The Taxidermist's Daughter - Chichester Festival Theatre
The already vast Chichester Festival Theatre stage space expands further than usual in The Taxidermist’s Daughter, with screens on either side of the stage. These, when combined with the ones already on stage, are used for some stunning special effects. The production saves the best of these until the end, when an almighty storm sweeps through, leaving characters out of doors on foot struggling to get anywhere. Quite why any of them are outside at all would be giving too much away, suffice to say that having everyone inside, sheltered, catching up on their reading or life admin or whatever, wouldn’t exactly be riveting to watch.
It's very well-choreographed, with wet and windy weather portrayed without having to engage one’s imagination and, at the same time, without a drop of actual water splashed on to the set. This is not the stuff of ‘poor theatre’, but rather a clever and detailed portrait of the kind of British weather in nobody bothers with an umbrella – to do would be an exercise in futility. In the indoor scenes, however, the stage looks far too big.
This stage adaptation does well to combine the uses of stagecraft and dialogue to create an atmosphere appropriate to the moment. For reasons that only become clear later on, Cassie Pine (Pearl Chanda) receives a number of visitors in darkness, though there is sufficient light for the audience to see what is happening. It hardly takes a rocket scientist to work out that one must imagine it is too dark to see a thing!
The second half is infinitely better than the first, inasmuch as various riddles introduced before the interval are resolved after it. The focus is not so much on Crowley Gifford’s (Forbes Masson) daughter Connie (Daisy Prosper), despite the show’s title, but rather on what happened to Cassie. Set in 1912, taxidermy was apparently in decline (I say ‘apparently’ as there is still an organisation called The Guild of Taxidermists), and while reference is made to the Giffords’ now defunct museum of taxidermy specimens, that all becomes rather secondary once Connie’s memory, damaged by some kind of childhood accident, is sufficiently triggered to remember another deeply unpleasant event – a deliberate attack on the vulnerable and defenceless Cassie.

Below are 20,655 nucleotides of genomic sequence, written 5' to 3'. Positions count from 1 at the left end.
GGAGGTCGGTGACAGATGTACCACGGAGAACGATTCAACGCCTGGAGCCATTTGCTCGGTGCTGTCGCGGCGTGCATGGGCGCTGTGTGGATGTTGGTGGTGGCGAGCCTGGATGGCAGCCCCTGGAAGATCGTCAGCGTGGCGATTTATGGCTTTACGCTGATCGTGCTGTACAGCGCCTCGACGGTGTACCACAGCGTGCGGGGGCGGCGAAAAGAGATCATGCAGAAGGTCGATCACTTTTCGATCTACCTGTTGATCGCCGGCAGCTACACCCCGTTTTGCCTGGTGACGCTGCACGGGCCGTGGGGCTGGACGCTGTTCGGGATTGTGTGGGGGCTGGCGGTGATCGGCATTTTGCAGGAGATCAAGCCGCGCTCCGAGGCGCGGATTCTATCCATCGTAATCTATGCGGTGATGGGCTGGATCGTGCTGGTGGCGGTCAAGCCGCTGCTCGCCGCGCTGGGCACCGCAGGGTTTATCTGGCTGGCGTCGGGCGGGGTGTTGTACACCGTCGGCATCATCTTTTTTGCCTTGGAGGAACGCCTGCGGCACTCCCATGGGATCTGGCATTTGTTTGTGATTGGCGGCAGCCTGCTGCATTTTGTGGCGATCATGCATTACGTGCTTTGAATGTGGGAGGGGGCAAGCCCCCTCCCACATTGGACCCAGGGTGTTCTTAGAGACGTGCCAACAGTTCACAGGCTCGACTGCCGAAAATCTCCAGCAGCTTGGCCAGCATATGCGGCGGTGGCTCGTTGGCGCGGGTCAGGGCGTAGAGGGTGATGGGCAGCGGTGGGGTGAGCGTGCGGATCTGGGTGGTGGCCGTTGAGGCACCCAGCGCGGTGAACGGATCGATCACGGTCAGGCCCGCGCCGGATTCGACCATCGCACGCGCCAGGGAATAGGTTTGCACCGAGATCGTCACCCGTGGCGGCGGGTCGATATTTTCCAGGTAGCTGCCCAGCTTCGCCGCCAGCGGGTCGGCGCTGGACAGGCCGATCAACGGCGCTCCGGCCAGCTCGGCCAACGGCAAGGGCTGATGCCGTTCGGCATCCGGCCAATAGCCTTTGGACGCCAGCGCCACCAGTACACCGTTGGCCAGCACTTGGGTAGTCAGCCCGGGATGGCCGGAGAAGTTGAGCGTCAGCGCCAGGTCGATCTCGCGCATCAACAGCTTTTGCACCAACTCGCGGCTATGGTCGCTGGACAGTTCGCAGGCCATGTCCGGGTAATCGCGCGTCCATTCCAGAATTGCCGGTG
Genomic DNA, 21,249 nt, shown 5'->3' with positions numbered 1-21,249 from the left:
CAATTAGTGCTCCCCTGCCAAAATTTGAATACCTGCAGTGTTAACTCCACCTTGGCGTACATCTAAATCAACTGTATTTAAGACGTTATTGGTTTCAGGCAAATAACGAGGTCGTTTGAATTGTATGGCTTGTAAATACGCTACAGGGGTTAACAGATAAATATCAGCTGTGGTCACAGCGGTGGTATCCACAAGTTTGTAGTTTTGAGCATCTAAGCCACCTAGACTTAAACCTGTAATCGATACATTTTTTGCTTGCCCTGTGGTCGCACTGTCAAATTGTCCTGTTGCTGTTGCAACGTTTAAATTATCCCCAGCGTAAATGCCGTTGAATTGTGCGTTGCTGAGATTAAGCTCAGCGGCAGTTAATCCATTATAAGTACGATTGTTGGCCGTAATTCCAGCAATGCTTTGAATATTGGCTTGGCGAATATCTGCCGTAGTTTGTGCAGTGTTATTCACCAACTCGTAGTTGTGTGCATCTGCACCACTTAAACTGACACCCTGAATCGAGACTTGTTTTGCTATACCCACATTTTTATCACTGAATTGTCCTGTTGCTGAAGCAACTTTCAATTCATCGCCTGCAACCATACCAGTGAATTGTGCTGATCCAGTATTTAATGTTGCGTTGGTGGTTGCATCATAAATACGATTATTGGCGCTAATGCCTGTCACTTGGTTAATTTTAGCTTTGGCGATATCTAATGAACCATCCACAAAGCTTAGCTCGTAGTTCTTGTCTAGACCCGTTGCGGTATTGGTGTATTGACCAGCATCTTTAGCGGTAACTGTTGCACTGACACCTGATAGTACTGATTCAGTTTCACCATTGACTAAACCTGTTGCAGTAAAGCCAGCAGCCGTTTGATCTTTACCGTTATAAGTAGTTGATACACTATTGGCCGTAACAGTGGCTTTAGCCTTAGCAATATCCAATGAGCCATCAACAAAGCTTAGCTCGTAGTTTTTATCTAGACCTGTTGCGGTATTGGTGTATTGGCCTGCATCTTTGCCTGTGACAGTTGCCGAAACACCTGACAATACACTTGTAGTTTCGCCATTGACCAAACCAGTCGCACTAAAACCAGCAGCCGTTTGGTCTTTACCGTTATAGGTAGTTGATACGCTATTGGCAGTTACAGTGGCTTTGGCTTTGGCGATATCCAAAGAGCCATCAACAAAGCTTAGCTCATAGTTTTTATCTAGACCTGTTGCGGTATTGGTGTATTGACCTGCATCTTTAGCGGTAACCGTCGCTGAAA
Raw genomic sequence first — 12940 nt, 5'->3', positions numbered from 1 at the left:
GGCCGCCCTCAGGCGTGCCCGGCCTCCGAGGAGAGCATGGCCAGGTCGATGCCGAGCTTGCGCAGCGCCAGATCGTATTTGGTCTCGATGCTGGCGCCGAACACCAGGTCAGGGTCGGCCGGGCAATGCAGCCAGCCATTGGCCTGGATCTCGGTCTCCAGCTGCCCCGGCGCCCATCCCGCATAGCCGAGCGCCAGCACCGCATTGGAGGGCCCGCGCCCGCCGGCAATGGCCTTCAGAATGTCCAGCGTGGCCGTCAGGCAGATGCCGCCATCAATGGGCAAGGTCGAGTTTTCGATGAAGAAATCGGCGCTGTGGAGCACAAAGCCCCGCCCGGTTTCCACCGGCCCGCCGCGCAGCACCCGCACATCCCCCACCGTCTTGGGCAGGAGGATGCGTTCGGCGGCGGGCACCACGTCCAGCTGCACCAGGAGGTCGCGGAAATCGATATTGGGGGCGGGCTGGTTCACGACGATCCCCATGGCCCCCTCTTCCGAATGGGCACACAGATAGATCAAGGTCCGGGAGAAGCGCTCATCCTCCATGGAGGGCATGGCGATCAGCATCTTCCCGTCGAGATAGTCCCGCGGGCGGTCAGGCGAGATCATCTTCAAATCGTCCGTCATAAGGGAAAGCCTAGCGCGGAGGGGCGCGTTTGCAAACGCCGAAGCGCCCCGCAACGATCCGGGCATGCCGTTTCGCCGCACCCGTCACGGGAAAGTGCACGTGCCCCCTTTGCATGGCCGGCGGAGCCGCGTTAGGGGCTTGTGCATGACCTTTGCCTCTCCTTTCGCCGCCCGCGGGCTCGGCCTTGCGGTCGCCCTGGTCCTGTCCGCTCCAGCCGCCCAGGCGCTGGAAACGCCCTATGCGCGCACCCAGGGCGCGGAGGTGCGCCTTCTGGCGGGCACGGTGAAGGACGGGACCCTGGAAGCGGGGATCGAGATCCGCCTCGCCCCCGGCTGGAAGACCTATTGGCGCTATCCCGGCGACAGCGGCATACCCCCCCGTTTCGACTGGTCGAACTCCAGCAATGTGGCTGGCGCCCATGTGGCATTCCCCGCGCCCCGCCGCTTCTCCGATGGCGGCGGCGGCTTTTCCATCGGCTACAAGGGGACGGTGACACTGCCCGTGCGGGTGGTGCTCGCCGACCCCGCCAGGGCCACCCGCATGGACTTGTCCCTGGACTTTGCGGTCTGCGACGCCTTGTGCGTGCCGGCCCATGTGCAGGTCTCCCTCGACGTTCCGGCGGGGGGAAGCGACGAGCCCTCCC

They might as well have called it Cassie. Things take such a gory turn that I momentarily wondered whether I was watching a movie directed by Quentin Tarantino based on a novel by Stephen King. There were audible gasps from the audience, and not just at what was on show. What is said, especially when Connie and Cassie meet for the first time in at least a decade, resonates with modern times: sometimes there are things that women must do because women are not listened to and treated seriously. This goes some considerable way to understanding why Cassie took the course of action she did, and there are mixed feelings of satisfaction and disgust as she exacts her revenge on those who treated her so cruelly. Not for the fainthearted.